MMRCA Part 6 - The Typhoon Truth

The Typhoon was the last contender to throw its hat into the MMRCA ring. The Typhoon has huge strengths and huge weaknesses, even though there is a terrific amount of intrigue and interest about the airplane within the IAF. It is considered, overall, to be the most modern jet in the sweepstakes, and has a great deal of life development latitude ahead of it. The airplane comes backed by BAE Systems and EADS, two companies the Indian government has a lot of experience dealing with, though not all of these experiences have been sweet.


The Typhoon enjoys a reputation within the IAF of being possibly the most modern and advanced fourth-generation fighter jet flying today. Its multiple unofficial ground and flight demonstrations to IAF pilots have won it unofficial accolades for being a blisteringly good aircraft to fly, with a phenomenal amount of research clearly devoted to technology aimed at staving off the effects of G forces. Pilots believe the Typhoon's airframe is built with beyond visual range combat in mind, even though it demonstrates awesomely tight performance in close-combat drills. The next-generation Meteor beyond visual range air to air missile (BVRAAM) is a valuable standard on the aircraft when its ready. The Eurojet EJ200 turbofan engine's possible selection for the LCA Tejas re-engine programme could provide an enormous fillip to the Typhoon's chances in the MMRCA, considering that those engines will be built under full technology transfer separately in India by HAL. EADS/BAE/Alenia Aeronautica are understood to have provided one of the most comprehensive offset and technology transfer offers in the sweepstakes.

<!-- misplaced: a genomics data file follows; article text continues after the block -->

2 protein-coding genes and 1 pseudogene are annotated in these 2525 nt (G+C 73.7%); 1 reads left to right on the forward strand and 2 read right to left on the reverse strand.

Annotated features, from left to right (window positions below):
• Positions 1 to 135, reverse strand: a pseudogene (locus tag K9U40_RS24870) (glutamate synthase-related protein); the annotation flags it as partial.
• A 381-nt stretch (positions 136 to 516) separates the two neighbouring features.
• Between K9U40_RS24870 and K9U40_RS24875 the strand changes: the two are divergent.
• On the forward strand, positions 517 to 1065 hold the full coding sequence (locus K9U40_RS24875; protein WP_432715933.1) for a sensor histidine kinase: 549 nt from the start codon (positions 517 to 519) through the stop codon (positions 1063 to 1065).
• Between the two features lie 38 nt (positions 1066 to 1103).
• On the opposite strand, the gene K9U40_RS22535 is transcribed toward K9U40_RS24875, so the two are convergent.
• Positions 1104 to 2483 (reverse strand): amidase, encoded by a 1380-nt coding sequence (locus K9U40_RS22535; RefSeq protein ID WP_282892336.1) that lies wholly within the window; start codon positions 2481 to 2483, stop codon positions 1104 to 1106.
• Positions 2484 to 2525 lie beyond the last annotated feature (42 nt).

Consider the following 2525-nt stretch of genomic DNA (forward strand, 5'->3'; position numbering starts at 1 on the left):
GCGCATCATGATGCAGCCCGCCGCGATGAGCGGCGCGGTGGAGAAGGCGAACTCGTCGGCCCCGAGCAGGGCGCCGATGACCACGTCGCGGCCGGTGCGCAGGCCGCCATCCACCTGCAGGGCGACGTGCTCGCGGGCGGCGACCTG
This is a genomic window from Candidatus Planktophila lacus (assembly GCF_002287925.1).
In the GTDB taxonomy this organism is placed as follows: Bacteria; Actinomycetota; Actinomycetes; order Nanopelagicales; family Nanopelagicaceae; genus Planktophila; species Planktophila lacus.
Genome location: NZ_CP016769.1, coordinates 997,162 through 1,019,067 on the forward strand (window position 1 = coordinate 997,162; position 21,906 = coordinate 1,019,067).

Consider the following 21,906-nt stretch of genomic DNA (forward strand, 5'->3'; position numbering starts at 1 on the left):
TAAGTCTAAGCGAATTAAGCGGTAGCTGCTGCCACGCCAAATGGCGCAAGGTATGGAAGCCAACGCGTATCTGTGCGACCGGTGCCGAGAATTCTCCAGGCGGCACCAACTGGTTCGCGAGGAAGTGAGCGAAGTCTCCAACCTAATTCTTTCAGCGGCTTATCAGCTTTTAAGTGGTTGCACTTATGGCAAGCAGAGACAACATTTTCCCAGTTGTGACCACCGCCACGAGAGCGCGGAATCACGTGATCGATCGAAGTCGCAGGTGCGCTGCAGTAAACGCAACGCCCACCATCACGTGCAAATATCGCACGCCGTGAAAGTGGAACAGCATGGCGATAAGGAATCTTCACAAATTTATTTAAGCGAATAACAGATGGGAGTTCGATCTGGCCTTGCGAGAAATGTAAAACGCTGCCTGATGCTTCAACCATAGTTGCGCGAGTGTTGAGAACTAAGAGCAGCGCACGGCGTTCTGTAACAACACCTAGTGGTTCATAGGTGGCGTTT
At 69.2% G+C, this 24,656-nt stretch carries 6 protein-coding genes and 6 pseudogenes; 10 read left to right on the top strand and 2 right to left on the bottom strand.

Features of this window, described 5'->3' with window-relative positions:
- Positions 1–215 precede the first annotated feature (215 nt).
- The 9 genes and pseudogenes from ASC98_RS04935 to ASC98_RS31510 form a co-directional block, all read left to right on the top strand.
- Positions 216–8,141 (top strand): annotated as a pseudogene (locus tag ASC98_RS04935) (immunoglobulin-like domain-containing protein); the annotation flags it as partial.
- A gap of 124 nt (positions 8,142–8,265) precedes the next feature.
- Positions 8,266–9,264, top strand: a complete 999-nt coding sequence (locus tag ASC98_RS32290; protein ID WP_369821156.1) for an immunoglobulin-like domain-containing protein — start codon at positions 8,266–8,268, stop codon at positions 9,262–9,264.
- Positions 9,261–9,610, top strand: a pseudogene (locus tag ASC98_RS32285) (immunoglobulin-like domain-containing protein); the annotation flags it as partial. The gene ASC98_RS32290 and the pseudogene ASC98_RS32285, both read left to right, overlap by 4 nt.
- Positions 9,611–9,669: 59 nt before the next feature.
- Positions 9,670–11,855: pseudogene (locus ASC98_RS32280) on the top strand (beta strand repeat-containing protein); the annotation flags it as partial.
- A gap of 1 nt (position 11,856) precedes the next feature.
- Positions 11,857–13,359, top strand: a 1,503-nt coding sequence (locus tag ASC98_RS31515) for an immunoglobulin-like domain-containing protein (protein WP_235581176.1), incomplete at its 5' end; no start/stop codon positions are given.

Like the Rafale and the Super Hornet, the Typhoon is a heavy-class twin-engined fighter, which immediately pulls the notches up on ownership cost, maintenance investments and turnaround. But the single most operational weakness (even though it may really be just perception) is that the IAF remains unconvinced of the Typhoon as a true multirole fighterplane. This may have something to do with the Eurofighter's slapdash external pod-based air-to-ground capability declaration for the Singapore Air Force fighter competition, though the IAF is itself of the opinion that the Typhoon is not a true strike fighter, built more as an air superiority and air defence platform, with an unproven, somewhat ad-hoc capability for stand-off interdiction, which is a critical, overriding operational QR in the MMRCA tender document. The stink over the Al Yamama contract with the Saudi government, and an alleged slush fund by BAE Systems for the sheikhs could prove to be a real downer for the Typhoon, especially since BAE is the counter at which the Indian government will deal if it chooses the Typhoon. The fact that the government has recently awarded BAE with the Hawk AJT deal -- despite a signficant quarter shouting out about kickbacks -- could also go against the Typhoon. The Typhoon is also weak on operational provenness, though the IAF is willing to look beyond that, considering how young the fighter is compared to some of the others.

(Series concluded)

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